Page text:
As an artist, Claire Brandenburg has painted landscapes, been a silversmith, and worked with fabric and glass. She had an art card business for a while, traveling around the state selling mostly wholesale. “I’ve done a lot of different things,” says Brandenburg with a smile.
When she became interested in learning to paint traditional Orthodox Christian icons, Brandenburg found herself on a spiritual journey that ultimately led her to join Holy Trinity Orthodox Church in Santa Fe, even though she was living in Taos.
“I thought, ‘Can I go to Santa Fe? This isn’t very practical,’ and then I thought, ‘How can I not?’” she says. “Every time I’d come home, I’d just be filled for the week and have ideas and fuel for a much richer life than I was having before.”
Brandenburg began attending Holy Trinity in 1996, and after years of driving to Santa Fe, started working toward having a church here in Taos. About two years ago, Brandenburg opened Heavenly Ladder as an Orthodox chapel and bookstore, which she manages for Holy Trinity, who owns it.
“The business is totally supporting the church,” says Brandenburg. “And actually, donations are a big part of what we’re doing too.”
Heavenly Ladder recently moved to a larger location.
“This gives us room to expand it and make it more imaginative,” says Brandenburg. “The layout’s perfect.”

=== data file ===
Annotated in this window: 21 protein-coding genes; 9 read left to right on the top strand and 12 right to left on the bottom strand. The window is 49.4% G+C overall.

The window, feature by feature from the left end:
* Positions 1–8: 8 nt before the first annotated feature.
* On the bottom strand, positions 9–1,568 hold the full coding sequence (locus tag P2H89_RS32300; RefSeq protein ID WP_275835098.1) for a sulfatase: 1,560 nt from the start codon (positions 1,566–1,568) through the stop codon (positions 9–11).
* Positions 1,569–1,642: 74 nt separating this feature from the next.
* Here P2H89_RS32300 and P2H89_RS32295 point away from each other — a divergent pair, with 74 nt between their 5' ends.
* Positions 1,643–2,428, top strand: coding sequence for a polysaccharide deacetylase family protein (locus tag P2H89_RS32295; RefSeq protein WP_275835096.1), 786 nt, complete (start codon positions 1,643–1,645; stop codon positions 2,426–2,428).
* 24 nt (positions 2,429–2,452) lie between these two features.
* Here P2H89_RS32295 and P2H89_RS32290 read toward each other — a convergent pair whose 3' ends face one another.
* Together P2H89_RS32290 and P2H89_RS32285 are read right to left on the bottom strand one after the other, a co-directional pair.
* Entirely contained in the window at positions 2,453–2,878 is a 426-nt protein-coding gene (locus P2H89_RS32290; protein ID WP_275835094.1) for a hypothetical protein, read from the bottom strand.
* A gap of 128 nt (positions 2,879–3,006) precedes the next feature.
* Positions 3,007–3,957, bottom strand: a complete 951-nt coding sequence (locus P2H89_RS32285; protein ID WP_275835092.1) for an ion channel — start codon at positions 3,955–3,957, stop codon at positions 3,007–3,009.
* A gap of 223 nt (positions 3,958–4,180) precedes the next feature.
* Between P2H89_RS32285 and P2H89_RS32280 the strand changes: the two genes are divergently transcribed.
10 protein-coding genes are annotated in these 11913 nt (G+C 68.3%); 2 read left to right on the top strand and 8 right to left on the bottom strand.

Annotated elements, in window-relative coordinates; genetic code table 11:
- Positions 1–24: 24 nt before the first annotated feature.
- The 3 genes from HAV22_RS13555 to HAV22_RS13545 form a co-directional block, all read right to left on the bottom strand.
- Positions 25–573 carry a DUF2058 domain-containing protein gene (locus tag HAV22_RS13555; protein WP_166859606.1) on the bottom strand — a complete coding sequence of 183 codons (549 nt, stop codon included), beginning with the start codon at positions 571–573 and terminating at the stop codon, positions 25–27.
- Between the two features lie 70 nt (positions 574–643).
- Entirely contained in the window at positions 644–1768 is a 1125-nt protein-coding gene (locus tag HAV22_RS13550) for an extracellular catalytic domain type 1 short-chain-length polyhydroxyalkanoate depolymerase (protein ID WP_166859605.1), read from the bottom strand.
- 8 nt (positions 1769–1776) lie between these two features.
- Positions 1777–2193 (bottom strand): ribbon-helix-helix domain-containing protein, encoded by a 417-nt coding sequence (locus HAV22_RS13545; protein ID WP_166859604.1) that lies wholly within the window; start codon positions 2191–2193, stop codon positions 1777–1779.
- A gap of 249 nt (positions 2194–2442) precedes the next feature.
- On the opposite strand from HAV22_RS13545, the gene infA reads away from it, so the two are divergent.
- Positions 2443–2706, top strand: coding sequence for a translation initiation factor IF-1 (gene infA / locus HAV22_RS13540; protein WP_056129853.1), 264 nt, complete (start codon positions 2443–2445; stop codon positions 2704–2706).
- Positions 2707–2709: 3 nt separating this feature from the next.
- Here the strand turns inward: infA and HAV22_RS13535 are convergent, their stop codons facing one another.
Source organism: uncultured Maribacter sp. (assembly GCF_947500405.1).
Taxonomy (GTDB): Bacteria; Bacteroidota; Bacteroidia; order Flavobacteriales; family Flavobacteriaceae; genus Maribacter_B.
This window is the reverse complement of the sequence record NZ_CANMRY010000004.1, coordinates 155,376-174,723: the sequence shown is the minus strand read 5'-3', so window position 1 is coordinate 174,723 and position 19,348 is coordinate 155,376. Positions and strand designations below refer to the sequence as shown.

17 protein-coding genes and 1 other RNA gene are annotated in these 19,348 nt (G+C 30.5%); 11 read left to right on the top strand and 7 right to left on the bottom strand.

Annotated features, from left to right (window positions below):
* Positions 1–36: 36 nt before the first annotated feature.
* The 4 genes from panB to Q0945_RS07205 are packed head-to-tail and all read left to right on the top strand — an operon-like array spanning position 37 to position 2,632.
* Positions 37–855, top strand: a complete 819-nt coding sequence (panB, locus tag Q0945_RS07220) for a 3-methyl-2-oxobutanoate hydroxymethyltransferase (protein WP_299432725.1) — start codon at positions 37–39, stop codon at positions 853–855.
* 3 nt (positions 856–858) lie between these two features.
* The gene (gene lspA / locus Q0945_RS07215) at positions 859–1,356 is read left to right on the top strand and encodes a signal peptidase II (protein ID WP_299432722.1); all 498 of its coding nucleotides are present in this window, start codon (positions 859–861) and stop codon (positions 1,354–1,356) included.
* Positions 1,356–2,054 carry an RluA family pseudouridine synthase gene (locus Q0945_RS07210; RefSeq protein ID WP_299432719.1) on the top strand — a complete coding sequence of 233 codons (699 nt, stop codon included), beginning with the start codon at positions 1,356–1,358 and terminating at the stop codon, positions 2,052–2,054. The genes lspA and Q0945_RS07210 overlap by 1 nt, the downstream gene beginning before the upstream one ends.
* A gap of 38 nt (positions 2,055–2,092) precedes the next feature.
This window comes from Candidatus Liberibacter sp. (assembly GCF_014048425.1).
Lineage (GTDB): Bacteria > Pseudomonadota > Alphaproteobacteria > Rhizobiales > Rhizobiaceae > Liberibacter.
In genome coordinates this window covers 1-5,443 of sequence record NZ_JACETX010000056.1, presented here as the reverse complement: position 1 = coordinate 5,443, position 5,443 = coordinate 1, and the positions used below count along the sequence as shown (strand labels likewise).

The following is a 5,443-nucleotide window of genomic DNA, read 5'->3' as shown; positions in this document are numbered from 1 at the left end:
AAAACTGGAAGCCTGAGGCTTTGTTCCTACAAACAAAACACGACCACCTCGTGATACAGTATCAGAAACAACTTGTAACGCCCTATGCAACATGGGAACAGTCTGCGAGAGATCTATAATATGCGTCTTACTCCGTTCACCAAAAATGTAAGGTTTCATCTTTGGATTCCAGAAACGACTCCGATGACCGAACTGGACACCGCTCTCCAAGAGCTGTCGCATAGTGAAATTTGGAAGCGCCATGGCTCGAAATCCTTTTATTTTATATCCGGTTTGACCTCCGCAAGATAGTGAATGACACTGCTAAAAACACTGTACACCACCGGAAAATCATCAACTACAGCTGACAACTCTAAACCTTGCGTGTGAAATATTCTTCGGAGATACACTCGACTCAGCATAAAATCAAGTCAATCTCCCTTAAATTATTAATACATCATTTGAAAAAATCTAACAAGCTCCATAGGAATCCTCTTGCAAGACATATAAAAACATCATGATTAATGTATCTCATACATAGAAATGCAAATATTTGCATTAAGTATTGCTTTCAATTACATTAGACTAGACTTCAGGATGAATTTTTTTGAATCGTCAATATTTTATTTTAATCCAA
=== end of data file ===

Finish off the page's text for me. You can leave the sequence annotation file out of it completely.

The space consists of connecting rooms; one is full of Orthodox magazines, for instance, and another is a family room with tables and chairs, and children’s toys and books, some of which were written and illustrated by Brandenburg.
“We want it to be something that’s fun,” she says, “that kind of encourages children to read, explore ideas.”
In other parts of the store there are CDs and DVDs, gift items and books, not all of which are strictly Orthodox. “We like to mix in some classic stuff with the Orthodox books,” explains Brandenburg.
Heavenly Ladder also carries Russian crosses, hand-painted Christmas ornaments from Greece and jewelry, some of which Brandenburg crafted herself.
The space is a gallery as well as a bookstore, with an abundance of reproductions of traditional icons on display. These are for sale at remarkably reasonable prices. Icon painting supplies such as pigment minerals for egg tempera are also available.
“The icons are very very powerful,” says Brandenburg, “and they really are windows to God.”
If all that weren’t enough, Brandenburg also offers snacks like cookies and cream cheese bagels as well as a staggering variety of high quality herbal teas, many of which she gets from an Indian company.
“I ran into someone who had a tea store in Texas,” she explains, “and he said, ‘I’ve looked all over the world for teas and these are the best.’”
Brandenburg realizes she’s offering “an interesting mix,” but there’s a method to the madness.
“Basically, it’s the concept of something ‘other,’ of another world,” she says. “And it’s a wonderful place for unusual gifts. We’d love to have people come and see even if they’re not interested in Orthodoxy. Just come and experience what we’ve got.”
The new chapel just began holding monthly services with Father John Bethancourt, who comes up from Holy Trinity. There is also a daily 9:30 a.m. “reader’s service” focusing on the saint of the day.
“We do a reading and a reflection about that saint,” says Brandenburg. “I think it’s very special, and it would give someone the flavor of Orthodoxy.”
Brandenburg loves being able to bring her faith into a business. “It feels kind of like the culmination of everything I’ve done,” she says, “which is really incredible.”
Susan Carpenter Sims writes exclusively to create awareness of the critical role entrepreneurship plays in our community.